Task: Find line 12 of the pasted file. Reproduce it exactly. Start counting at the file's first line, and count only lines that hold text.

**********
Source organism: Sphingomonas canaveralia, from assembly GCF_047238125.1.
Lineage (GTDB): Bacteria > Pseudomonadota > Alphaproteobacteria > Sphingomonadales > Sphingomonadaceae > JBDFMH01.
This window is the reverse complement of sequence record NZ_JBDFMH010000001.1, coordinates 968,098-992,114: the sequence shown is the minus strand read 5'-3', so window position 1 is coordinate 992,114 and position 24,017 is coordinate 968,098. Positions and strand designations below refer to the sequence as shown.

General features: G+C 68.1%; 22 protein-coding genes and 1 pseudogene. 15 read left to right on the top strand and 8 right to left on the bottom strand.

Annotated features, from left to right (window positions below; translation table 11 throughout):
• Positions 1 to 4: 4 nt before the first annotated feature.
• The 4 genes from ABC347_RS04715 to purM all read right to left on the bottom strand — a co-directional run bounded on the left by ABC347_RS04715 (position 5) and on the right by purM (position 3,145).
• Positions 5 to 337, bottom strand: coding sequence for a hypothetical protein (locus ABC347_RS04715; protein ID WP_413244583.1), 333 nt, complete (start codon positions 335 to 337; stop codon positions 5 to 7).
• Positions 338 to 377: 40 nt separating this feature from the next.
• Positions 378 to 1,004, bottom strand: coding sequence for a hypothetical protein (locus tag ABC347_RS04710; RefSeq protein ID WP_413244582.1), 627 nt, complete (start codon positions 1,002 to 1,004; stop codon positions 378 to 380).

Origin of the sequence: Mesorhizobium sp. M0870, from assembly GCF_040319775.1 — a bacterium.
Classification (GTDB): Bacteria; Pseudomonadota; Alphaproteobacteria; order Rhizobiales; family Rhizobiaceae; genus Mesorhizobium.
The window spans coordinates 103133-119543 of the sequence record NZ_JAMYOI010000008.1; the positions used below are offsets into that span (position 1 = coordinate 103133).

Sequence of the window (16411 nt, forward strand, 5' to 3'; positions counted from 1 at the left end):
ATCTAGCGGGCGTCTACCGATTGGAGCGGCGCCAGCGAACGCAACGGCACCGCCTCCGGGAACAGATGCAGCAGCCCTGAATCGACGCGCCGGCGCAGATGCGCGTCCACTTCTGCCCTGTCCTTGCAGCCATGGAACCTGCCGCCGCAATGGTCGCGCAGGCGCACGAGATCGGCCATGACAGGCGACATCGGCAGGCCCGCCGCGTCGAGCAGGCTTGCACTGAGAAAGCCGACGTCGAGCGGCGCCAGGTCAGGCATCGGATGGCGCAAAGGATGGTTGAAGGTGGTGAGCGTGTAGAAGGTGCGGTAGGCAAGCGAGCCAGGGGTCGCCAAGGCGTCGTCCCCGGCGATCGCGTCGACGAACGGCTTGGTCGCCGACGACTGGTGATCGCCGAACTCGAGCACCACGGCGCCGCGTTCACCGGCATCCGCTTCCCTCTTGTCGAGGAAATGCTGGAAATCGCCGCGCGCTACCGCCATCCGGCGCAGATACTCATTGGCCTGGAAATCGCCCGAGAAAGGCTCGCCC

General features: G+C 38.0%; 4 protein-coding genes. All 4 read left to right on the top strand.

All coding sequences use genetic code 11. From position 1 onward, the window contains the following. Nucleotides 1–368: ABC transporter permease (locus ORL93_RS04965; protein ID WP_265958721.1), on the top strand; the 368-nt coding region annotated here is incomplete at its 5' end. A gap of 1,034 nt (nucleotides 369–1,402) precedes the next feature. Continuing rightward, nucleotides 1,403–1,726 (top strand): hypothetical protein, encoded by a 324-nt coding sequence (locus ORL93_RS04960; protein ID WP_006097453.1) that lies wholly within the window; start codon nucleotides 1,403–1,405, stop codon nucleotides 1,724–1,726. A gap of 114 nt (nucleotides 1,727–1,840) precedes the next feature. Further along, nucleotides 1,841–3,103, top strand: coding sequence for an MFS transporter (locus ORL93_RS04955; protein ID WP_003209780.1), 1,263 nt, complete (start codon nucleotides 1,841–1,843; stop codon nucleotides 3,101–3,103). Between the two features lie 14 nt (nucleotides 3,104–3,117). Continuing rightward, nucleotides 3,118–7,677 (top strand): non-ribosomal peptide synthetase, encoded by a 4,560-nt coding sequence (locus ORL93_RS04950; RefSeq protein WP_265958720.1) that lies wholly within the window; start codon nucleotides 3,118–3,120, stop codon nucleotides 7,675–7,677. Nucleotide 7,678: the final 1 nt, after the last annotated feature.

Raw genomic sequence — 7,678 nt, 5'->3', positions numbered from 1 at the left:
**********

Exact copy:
Classification (GTDB): Bacteria; Pseudomonadota; Alphaproteobacteria; order Rhizobiales; family Rhizobiaceae; genus Mesorhizobium.